Take the 2-minute tour ×
Mathematics Stack Exchange is a question and answer site for people studying math at any level and professionals in related fields. It's 100% free, no registration required.

The differential inequality $$y^'\leq \frac{x^{2011}(1+y^6)}{y^2}$$ with $\displaystyle y\left(\frac{\pi}{4}\right)=2012$ is given? What can one say about $y(x)?$

share|improve this question
add comment

2 Answers

up vote 2 down vote accepted

You can translate the inequality to $\frac{y^2 \cdot y'}{1+y^6} \leq x^{2011}$ and then integrate from $x_00$ to $s$ with respect to $x$.

$$ \int_{x_0}^s \frac{y(x)^2 \cdot y(x)'}{1+y(x)^6} dx \leq \frac{s^{2012}}{2012}-\frac{x_0^{2012}}{2012}$$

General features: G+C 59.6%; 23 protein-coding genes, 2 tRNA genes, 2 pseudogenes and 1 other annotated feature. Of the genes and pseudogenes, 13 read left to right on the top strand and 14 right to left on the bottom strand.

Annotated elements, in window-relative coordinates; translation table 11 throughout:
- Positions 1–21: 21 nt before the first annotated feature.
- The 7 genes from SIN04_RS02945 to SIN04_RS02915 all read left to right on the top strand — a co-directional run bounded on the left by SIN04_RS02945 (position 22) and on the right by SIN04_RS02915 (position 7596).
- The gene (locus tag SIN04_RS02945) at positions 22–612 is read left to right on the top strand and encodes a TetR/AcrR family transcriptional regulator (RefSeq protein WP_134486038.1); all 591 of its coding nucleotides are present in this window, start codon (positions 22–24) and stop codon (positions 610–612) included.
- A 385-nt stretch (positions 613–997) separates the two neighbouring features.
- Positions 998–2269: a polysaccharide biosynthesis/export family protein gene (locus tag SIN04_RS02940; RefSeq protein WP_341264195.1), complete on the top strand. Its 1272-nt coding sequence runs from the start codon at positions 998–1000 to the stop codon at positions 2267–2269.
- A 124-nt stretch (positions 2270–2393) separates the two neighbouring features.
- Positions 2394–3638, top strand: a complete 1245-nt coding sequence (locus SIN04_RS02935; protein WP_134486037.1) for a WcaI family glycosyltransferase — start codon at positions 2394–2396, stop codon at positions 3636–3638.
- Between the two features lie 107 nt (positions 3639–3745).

$$ \frac{1}{3} \arctan y^3(s) -\frac{1}{3}\arctan y^3(x_0) \leq \frac{s^{2012}}{2012}-\frac{x_0^{2012}}{2012}$$

In your case, take $x_0=\frac{\pi}{4}$

share|improve this answer
add comment

What you basically have is this:

\begin{align*} \frac{dy}{dx} & \leq \frac{x^{2011}\cdot (1+y^{6})}{y^{2}} \\ \Longrightarrow \int\frac{y^{2}}{1+y^{6}}\ dy &\leq \int x^{2011} \ dx \end{align*}

share|improve this answer
add comment

Your Answer

 
discard

By posting your answer, you agree to the privacy policy and terms of service.

Not the answer you're looking for? Browse other questions tagged or ask your own question.